He had arrived at a time of serious cutbacks in university funding, and he steered QMC through this rather difficult period with considerable success. He was well respected and well liked in the college, and retired in 1986.

Don W. Pashley

In 1934, writes Sir John Meurig Thomas, a seminal paper by the Cambridge mathematician G.I. Taylor (and two other independent ones by the Hungarian scientists Michael Polanyi and Egon Orowan) proposed that the existence of a defect known as an edge dislocation could explain why metals failed to exhibit in practice their theoretically computed strength.

For over 20 years thereafter physicists and metallurgists interpreted the strength, deformation, plastic flow and other mechanical properties of solids in terms of this well-defined deviation from a perfect structure. It was not until 1956, in J.W. Menter's landmark paper, that the reality of the existence of the edge dislocation was brought vividly to light. The work described in his 1956 paper brought together Menter's great ingenuity and understanding as an electron microscopist on the one hand, with exceptional timeliness in his choice of material (platinum phthalocyanine) with which to go hunting for the dislocation by direct (so-called, real-space) imaging on the other.

Menter's paper caused great excitement especially among physicists and the forerunners of the now enormous community of natural philosophers nowadays called materials scientists. I well recall the thrill that I personally experienced, working then at the University of Wales, Bangor, when in 1958, I "discovered" it.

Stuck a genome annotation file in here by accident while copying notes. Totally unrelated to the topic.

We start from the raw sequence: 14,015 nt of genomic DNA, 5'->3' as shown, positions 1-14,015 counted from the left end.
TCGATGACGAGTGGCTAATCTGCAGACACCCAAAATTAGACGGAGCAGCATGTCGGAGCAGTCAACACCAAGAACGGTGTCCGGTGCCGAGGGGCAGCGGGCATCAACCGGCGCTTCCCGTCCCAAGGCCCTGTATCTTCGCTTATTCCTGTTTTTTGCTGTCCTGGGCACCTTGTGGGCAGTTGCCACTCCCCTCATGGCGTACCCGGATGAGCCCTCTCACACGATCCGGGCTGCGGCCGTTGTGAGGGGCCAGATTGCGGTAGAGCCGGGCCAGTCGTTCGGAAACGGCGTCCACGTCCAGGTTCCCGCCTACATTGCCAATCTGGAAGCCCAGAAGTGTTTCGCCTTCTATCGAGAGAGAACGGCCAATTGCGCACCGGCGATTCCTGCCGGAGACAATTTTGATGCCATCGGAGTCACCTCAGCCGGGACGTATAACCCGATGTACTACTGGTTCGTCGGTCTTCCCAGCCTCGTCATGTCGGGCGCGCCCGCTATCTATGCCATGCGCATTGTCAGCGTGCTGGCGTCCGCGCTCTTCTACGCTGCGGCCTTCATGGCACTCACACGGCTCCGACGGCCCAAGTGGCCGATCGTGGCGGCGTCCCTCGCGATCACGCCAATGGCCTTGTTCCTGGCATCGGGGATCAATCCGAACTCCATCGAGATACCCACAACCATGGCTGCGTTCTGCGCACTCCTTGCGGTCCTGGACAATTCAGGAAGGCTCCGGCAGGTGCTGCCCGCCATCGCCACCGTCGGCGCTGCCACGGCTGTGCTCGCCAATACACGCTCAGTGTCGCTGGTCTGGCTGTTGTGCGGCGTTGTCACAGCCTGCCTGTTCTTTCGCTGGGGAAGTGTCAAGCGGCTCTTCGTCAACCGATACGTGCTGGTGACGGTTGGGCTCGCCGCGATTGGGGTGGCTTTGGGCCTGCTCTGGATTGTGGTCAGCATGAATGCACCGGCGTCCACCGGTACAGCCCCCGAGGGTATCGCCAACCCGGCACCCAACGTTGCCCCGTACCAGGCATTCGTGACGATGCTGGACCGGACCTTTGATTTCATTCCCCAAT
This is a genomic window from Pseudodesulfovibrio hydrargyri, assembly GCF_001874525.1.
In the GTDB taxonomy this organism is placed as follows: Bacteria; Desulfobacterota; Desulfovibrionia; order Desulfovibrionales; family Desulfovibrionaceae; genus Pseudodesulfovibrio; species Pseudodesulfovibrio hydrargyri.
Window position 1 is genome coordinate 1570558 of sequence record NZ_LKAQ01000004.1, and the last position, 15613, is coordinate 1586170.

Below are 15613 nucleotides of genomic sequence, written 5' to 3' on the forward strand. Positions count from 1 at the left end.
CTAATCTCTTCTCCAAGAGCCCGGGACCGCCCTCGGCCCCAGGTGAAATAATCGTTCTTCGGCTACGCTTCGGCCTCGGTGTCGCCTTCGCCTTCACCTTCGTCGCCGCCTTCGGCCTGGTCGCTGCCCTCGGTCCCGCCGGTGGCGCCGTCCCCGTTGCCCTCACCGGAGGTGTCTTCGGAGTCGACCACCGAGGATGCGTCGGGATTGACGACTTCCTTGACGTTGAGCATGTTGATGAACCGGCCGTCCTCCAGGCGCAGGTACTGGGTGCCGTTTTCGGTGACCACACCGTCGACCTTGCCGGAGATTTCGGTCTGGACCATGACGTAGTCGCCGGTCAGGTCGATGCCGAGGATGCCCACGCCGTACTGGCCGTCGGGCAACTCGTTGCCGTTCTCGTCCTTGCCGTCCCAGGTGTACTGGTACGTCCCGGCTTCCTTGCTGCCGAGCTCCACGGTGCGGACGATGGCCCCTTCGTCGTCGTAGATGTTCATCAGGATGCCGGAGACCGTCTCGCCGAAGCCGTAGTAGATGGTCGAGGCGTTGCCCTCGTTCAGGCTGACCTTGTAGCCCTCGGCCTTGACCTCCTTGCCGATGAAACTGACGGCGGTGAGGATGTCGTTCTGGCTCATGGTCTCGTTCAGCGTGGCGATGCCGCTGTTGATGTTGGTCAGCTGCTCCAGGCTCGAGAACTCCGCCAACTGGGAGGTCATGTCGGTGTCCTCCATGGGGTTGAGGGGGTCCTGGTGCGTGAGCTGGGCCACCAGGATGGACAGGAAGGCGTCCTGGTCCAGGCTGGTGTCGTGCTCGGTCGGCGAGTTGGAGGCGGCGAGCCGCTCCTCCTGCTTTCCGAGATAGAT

I had earlier decided that a quest to determine the chemical consequences of dislocations was to be one of my major scientific pursuits, having felt that, for far too long, chemists like me had been charmed by X-ray crystallographers into believing that the solid state is a paradise of faultless atomic and molecular regularity. In the years that ensued, I read avidly all the papers authored by Menter and his colleagues (notably D.W. Pashley, G.A. Basset and P.B. Hirsch) and I still recall the sense of exhilaration that overtook me on seeing the scientific and artistic beauty of the moiré patterns generated (by Pashley, Menter and Basset, Nature, 1957) from pairs of crystals of similar structures, but with different interplaner spacings. Such moiré patterns could reveal otherwise "invisible" edge dislocations.

My first meeting with Jim Menter, in the early 1980s, took place when I lectured on the electron microscopy of non-stoichiometric solids at Queen Mary College, where I had completed my PhD in 1957, and where he was now Principal. My second meeting came in 1986 when he was chairman of the search committee to appoint a successor to Sir George Porter as Director of the Royal Institution. He was an ardent supporter of the RI, serving on many of its committees and also as chairman of its council, as well as being a frequent attender of Friday Evening Discourses. He gave me tremendous support in my days as Director and he and his wife Jean were a joy to have as guests in the Director's flat prior to the Discourses.

Jim Menter was a man blessed with sensitive antennae, a razor-sharp mind, generosity of spirit and a shrewd sense of opportunity. He also had a splendid sense of humour.